Do You Know Where Your Chip Brush Is?
Ask an Expert with Andy Attaway
Andy Attaway has been an industrial supply salesman for ten years, he’s quickly becoming an expert in all things band saw. Andy walked us through the essentials of chip brushes, offering insight into how this often overlooked feature plays a key part of every sawing operation.
The Importance of Chip Brushes
Chip brushes are essential to the longevity and cost-effectiveness of band saws and sawing machines. The chip brush, a round wire brush, is responsible for knocking chips off the blade. This action will extend the life of your blade by getting rid of the chips before they can travel around the wheels of the band saw. “If the chips are able to get stuck in the wheels of the bearing, or back into the carbide guides,” said Attaway, “then it will harm the cutting ability of the blade.” Since chip brushes are located where the blade exits the housing, they’re often forgotten — until something goes wrong.
Types of Chip Brushes
There are three types of chip brushes:
- Brushes that only use the blade’s passing to move
- Brushes powered by a tiny wheel that rides along the band wheel, allowing the brush to spin alongside.
- Brushes powered by hydraulics
Most chip brushes typically cost around 10 to 15% of the cost of the blade. Chip brushes are a very cost effective method of extending the blade life. Attaway explained: “Chip brushes are the unsung heroes of the cutting process. They are like Seal Team 6. Not many people know about them, but they are one of the most important parts of the saw.”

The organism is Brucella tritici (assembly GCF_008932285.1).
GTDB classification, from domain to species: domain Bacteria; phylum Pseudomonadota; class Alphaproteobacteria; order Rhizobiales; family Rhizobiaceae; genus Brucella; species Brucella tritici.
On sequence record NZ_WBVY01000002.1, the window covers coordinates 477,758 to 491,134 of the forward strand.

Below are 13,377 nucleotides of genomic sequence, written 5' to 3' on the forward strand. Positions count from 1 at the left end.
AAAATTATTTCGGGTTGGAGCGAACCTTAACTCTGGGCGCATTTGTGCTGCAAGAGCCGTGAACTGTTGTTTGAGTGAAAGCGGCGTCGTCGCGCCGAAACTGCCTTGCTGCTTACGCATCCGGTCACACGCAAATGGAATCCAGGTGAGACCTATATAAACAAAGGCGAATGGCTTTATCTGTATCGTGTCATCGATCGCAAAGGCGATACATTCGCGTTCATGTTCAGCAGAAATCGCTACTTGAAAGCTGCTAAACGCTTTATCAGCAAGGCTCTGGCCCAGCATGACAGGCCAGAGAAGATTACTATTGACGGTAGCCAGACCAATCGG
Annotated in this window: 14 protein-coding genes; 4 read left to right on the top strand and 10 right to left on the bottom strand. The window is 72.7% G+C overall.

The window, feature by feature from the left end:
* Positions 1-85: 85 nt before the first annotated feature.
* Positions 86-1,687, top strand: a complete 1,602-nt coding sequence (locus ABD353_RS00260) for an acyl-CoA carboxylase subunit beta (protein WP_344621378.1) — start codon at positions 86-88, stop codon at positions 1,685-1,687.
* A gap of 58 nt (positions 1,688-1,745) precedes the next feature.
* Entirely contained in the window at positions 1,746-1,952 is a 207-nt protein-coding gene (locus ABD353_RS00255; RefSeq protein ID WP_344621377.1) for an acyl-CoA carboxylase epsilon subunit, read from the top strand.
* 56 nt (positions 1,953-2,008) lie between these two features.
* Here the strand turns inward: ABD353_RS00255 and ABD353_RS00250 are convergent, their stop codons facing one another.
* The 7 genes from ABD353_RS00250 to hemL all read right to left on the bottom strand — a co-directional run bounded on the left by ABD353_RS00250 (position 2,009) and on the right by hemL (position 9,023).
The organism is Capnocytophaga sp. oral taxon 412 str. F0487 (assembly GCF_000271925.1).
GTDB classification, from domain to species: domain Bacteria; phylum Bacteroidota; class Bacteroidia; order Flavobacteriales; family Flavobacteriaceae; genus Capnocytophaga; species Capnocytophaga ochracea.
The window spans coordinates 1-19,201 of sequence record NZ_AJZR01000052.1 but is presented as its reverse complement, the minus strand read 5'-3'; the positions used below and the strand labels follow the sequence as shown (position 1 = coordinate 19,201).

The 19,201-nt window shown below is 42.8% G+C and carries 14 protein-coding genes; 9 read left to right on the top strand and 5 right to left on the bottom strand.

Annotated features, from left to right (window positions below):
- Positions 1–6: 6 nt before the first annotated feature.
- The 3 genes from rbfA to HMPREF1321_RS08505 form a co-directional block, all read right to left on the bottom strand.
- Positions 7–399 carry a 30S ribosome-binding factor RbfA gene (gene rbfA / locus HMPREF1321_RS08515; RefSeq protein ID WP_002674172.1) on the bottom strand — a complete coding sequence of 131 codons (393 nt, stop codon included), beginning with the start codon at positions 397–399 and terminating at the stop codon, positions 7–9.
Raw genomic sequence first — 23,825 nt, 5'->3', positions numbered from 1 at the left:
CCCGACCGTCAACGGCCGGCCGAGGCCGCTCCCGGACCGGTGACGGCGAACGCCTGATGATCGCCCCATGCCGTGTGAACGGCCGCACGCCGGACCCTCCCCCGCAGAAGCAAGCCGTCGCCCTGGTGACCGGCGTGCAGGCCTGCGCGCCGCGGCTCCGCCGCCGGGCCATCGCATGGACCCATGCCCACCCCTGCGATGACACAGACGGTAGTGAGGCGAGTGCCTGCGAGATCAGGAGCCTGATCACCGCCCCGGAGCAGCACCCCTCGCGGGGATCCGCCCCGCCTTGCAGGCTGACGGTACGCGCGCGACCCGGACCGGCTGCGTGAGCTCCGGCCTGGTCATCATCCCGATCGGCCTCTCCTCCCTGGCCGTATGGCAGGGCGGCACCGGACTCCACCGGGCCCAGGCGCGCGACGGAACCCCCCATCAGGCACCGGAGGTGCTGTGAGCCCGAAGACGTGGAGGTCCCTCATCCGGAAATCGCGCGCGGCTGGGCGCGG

Chip Brush Texture
It’s also important that your chip brush isn’t too rigid. If it’s not flexible enough, the brush will wear on your band saw blade, eliminating any benefit that the chip brush may have offered. It can even hinder the band saw operation.
Chip Brush Maintenance
Chip brushes endure a lot of use, but it can be tough to tell when they need to be replaced. “It can be very difficult to know when a chip brush needs replacing without comparing a brand new chip brush with your used one,” advises Attaway. Sometimes the bristles can melt due to over use, or can be worn down so much that they no longer touch the blade. Chip brushes should be checked periodically to ensure they’re in good shape.
The right chip brush can improve your operation and help you save money over the long term. If you need to learn more about chip brushes, have your saw serviced, or learn about replacement parts, please visit sawblade.com.